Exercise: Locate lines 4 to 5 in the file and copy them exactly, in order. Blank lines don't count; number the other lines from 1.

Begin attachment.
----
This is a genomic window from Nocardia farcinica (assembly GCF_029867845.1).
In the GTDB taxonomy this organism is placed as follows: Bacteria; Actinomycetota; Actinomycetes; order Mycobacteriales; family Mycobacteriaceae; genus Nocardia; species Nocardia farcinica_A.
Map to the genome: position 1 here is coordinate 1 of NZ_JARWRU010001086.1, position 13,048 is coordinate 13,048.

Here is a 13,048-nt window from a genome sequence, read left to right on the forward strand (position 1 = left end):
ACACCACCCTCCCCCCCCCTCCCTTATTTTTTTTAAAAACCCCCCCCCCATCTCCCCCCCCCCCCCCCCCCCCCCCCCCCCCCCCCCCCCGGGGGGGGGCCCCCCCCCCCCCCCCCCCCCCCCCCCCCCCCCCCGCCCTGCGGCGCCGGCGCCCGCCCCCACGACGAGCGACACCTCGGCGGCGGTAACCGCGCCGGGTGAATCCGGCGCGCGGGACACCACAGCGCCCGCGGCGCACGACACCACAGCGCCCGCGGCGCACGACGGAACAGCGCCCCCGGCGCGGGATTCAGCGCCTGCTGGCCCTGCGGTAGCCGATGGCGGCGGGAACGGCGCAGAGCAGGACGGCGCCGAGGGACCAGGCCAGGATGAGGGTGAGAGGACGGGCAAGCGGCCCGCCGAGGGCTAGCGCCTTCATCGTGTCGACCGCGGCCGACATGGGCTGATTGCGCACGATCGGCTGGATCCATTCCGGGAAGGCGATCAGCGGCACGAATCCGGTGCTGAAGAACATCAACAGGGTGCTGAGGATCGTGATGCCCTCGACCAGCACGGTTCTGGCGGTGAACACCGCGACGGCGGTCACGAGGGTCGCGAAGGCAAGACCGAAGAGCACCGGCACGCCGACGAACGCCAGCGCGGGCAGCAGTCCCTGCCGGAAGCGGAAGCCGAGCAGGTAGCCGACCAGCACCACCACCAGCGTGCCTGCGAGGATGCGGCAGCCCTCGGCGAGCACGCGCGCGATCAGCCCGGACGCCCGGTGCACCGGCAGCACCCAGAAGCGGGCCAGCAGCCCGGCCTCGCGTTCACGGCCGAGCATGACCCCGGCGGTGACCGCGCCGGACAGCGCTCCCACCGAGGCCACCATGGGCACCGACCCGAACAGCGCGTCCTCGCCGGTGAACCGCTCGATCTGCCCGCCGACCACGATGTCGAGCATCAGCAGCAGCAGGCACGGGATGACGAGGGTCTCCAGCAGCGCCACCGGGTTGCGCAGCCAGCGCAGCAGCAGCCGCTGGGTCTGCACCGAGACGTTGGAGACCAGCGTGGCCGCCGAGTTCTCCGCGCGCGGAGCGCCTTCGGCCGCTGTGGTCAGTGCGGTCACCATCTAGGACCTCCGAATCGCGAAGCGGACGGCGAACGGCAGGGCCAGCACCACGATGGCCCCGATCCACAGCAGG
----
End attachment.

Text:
Here is a 13,048-nt window from a genome sequence, read left to right on the forward strand (position 1 = left end):
ACACCACCCTCCCCCCCCCTCCCTTATTTTTTTTAAAAACCCCCCCCCCATCTCCCCCCCCCCCCCCCCCCCCCCCCCCCCCCCCCCCCCGGGGGGGGGCCCCCCCCCCCCCCCCCCCCCCCCCCCCCCCCCCCGCCCTGCGGCGCCGGCGCCCGCCCCCACGACGAGCGACACCTCGGCGGCGGTAACCGCGCCGGGTGAATCCGGCGCGCGGGACACCACAGCGCCCGCGGCGCACGACACCACAGCGCCCGCGGCGCACGACGGAACAGCGCCCCCGGCGCGGGATTCAGCGCCTGCTGGCCCTGCGGTAGCCGATGGCGGCGGGAACGGCGCAGAGCAGGACGGCGCCGAGGGACCAGGCCAGGATGAGGGTGAGAGGACGGGCAAGCGGCCCGCCGAGGGCTAGCGCCTTCATCGTGTCGACCGCGGCCGACATGGGCTGATTGCGCACGATCGGCTGGATCCATTCCGGGAAGGCGATCAGCGGCACGAATCCGGTGCTGAAGAACATCAACAGGGTGCTGAGGATCGTGATGCCCTCGACCAGCACGGTTCTGGCGGTGAACACCGCGACGGCGGTCACGAGGGTCGCGAAGGCAAGACCGAAGAGCACCGGCACGCCGACGAACGCCAGCGCGGGCAGCAGTCCCTGCCGGAAGCGGAAGCCGAGCAGGTAGCCGACCAGCACCACCACCAGCGTGCCTGCGAGGATGCGGCAGCCCTCGGCGAGCACGCGCGCGATCAGCCCGGACGCCCGGTGCACCGGCAGCACCCAGAAGCGGGCCAGCAGCCCGGCCTCGCGTTCACGGCCGAGCATGACCCCGGCGGTGACCGCGCCGGACAGCGCTCCCACCGAGGCCACCATGGGCACCGACCCGAACAGCGCGTCCTCGCCGGTGAACCGCTCGATCTGCCCGCCGACCACGATGTCGAGCATCAGCAGCAGCAGGCACGGGATGACGAGGGTCTCCAGCAGCGCCACCGGGTTGCGCAGCCAGCGCAGCAGCAGCCGCTGGGTCTGCACCGAGACGTTGGAGACCAGCGTGGCCGCCGAGTTCTCCGCGCGCGGAGCGCCTTCGGCCGCTGTGGTCAGTGCGGTCACCATCTAGGACCTCCGAATCGCGAAGCGGACGGCGAACGGCAGGGCCAGCACCACGATGGCCCCGATCCACAGCAGG